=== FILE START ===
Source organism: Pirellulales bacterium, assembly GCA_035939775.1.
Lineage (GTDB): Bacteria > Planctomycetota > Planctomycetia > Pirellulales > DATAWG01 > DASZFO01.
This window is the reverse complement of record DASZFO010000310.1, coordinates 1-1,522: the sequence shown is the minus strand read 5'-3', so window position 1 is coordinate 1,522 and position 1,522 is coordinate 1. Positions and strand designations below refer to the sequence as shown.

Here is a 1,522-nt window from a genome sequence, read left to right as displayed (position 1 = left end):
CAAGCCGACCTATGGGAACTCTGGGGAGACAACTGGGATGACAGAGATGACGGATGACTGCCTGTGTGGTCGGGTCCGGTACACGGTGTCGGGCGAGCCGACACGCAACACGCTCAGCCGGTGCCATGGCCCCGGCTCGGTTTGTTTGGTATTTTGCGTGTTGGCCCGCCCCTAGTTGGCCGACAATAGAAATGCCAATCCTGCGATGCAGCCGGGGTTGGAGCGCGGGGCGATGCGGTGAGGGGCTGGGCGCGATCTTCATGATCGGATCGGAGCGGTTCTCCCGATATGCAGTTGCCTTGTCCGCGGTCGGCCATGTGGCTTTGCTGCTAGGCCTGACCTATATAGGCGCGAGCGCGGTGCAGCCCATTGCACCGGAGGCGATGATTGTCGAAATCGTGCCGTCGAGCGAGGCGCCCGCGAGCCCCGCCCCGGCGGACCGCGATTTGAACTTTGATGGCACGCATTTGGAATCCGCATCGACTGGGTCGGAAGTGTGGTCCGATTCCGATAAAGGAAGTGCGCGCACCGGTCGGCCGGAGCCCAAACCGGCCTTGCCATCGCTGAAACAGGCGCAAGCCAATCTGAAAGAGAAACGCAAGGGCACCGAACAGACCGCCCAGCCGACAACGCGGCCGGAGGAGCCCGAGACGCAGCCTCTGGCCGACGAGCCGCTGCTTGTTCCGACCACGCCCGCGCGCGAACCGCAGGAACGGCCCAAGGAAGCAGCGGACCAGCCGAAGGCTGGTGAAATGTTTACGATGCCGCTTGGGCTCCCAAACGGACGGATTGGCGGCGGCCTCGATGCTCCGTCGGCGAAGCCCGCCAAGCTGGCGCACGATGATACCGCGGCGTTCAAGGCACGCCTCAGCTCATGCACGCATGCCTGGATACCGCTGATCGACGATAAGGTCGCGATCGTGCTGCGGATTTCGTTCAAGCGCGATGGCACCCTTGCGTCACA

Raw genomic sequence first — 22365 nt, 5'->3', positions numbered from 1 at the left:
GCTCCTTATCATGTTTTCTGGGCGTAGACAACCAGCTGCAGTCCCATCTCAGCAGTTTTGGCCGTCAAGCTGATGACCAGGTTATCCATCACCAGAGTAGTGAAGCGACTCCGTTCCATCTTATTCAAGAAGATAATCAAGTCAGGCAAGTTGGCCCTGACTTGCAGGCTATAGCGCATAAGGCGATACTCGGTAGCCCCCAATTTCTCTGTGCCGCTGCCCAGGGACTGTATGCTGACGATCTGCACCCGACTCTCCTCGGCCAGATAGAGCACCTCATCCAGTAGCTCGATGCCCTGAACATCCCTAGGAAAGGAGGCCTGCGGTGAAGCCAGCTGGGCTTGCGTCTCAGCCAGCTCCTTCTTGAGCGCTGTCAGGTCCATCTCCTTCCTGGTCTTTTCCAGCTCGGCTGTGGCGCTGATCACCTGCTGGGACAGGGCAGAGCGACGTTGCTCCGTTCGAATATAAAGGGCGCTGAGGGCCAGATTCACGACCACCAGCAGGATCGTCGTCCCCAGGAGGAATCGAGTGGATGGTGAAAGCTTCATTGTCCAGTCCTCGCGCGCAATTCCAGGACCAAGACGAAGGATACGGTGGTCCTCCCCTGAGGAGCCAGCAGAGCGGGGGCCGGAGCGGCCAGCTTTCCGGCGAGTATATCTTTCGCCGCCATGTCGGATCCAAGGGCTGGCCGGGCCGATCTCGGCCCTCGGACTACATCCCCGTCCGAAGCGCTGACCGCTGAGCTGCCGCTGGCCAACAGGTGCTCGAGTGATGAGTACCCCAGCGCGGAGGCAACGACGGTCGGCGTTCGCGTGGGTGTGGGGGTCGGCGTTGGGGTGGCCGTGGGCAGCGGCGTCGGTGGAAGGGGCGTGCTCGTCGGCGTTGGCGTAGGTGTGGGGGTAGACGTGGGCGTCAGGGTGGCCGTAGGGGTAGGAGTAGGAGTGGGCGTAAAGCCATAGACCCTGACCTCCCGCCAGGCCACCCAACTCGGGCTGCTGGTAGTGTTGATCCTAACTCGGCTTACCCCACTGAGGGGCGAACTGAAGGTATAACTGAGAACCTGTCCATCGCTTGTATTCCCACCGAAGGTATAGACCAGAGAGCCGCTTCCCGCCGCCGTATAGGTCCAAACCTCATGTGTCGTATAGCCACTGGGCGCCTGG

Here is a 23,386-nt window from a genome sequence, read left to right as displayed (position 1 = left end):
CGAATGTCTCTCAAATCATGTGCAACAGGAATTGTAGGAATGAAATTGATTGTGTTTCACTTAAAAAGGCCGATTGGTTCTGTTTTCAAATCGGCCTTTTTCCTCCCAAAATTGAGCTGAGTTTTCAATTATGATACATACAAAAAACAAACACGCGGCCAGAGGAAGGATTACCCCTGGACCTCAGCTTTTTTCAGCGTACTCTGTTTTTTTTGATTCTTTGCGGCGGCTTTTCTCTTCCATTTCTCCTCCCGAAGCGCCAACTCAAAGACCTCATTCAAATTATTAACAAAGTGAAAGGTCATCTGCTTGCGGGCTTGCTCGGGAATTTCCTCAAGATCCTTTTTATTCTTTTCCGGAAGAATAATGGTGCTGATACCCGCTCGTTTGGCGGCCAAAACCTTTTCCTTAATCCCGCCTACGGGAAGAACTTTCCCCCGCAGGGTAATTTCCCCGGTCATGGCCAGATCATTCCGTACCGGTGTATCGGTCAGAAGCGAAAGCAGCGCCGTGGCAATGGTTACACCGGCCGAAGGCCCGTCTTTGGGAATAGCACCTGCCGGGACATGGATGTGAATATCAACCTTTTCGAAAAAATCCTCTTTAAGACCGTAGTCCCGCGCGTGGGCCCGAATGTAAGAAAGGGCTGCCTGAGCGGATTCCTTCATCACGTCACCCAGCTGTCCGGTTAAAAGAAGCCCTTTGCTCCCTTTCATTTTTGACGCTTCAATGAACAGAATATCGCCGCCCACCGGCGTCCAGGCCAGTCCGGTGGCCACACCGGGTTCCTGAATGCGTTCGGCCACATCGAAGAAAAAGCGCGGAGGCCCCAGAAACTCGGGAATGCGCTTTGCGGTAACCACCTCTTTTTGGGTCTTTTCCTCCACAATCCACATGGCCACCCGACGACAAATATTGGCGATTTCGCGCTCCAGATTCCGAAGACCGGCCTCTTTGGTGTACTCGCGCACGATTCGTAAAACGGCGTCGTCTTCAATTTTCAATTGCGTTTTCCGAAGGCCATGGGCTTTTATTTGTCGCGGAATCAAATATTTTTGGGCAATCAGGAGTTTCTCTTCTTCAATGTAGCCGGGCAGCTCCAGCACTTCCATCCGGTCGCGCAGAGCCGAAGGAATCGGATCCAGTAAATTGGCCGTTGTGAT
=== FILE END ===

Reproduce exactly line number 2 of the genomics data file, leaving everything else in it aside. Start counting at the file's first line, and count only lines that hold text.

Lineage (GTDB): Bacteria > Planctomycetota > Planctomycetia > Pirellulales > DATAWG01 > DASZFO01.